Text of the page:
“We are averaging about 200 events in a year,” says Yu-Kyung Oh, manager at the ICC strategic and planning department. “There is a lot of room for growth.”
Famous for its scenic beauty with its lava tube cave systems finally getting recognition as a UNESCO World Natural Heritage Site last year, ICC is using Jeju’s unique attractions to slide into the crowded events calendar of corporate meetings and conference organisers.
“Many of our conference programmes include itineraries for sight-seeing, adventure and team-building activities around Jeju. We are working closely with DMCs based on the customers’ interests and expectations,” says Oh.
Jeju is a place where business and leisure are meant to be enjoyed in equal portions. Corporate event planners and organisers scouring for unique locations on their maps should give the island a second look as it remains one of Korea’s hidden jewels. Aside from nature’s gifts, Jeju has a distinct character with a rich culture all on its own.
“For meetings and incentive travels, the island is an ideal destination for those who do not want to sacrifice material comforts while enjoying the both serenity and the rugged adventure of the great outdoors,” says Victor Ryashent, CEO of Jeju Eco Tours.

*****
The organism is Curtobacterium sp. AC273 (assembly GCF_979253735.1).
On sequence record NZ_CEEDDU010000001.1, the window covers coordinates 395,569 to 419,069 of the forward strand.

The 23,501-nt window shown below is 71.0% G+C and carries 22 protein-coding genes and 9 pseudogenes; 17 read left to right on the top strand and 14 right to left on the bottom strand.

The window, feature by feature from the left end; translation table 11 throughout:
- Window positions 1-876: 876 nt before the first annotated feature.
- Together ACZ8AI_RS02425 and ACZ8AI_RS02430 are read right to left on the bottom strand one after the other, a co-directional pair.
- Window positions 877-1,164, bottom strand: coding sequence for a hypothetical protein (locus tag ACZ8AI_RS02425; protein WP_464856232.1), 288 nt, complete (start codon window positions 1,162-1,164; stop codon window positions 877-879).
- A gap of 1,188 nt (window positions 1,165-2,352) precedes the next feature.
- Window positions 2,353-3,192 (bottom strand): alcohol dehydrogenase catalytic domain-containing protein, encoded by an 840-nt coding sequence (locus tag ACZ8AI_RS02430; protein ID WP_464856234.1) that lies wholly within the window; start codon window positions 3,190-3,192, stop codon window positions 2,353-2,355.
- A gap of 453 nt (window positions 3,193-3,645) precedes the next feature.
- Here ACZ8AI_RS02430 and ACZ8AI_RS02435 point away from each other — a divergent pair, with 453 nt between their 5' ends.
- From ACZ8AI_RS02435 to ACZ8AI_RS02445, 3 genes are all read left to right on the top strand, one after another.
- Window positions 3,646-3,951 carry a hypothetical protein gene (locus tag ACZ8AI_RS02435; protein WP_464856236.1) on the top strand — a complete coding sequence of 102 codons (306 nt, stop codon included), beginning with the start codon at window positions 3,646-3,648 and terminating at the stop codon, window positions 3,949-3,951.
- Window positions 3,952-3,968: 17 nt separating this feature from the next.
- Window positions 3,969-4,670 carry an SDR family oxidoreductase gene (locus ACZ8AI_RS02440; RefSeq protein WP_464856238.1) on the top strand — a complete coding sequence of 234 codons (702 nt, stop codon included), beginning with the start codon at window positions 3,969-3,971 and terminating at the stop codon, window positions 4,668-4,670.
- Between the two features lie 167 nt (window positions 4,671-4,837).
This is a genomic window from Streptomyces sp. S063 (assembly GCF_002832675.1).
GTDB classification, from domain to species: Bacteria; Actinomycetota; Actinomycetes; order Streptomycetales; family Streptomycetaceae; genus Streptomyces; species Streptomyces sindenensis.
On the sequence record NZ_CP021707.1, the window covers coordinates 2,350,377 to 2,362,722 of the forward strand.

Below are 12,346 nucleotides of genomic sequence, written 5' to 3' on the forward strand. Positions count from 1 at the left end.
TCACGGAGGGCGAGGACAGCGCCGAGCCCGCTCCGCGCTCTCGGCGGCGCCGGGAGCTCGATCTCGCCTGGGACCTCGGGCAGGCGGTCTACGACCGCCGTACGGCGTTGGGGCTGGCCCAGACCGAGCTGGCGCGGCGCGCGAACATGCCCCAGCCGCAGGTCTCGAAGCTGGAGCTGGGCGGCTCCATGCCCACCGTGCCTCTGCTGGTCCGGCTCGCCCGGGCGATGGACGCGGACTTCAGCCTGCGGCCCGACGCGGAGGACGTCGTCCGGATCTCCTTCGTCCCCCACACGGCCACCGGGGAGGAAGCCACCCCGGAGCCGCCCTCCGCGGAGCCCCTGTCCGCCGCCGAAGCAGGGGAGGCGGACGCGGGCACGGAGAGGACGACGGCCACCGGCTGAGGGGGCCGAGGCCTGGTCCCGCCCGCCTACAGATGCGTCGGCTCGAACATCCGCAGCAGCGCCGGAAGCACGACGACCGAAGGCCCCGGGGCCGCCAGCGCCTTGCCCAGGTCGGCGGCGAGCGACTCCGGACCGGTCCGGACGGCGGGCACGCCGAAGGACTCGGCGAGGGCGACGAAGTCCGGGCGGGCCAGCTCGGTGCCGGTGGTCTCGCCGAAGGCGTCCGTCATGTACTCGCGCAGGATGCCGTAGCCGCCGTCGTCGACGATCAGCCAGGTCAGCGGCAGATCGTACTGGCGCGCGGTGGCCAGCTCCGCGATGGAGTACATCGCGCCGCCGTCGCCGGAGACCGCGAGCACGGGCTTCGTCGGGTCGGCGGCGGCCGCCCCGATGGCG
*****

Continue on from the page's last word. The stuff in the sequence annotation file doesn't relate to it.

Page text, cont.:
The fact that most overseas visitors have to break their trip with a stop-over in Seoul is a major deterrent. It is a challenge many on the island hope would be resolve with time. The island now has direct flights from mainland China, Japan and Taiwan.
“Many overseas guests initially had raised eyebrows over the hassle of a broken flight, but once they’ve been here., they always say they want to come back,” says Paul Kim, marketing team assistant manager at The Shilla Jeju.
With spacious interiors and with its front and backyard rimmed by verdant gardens with fabulous ocean view, The Shilla is a popular venue for its ability to transform its surroundings to imbibe in style the chosen corporate event theme.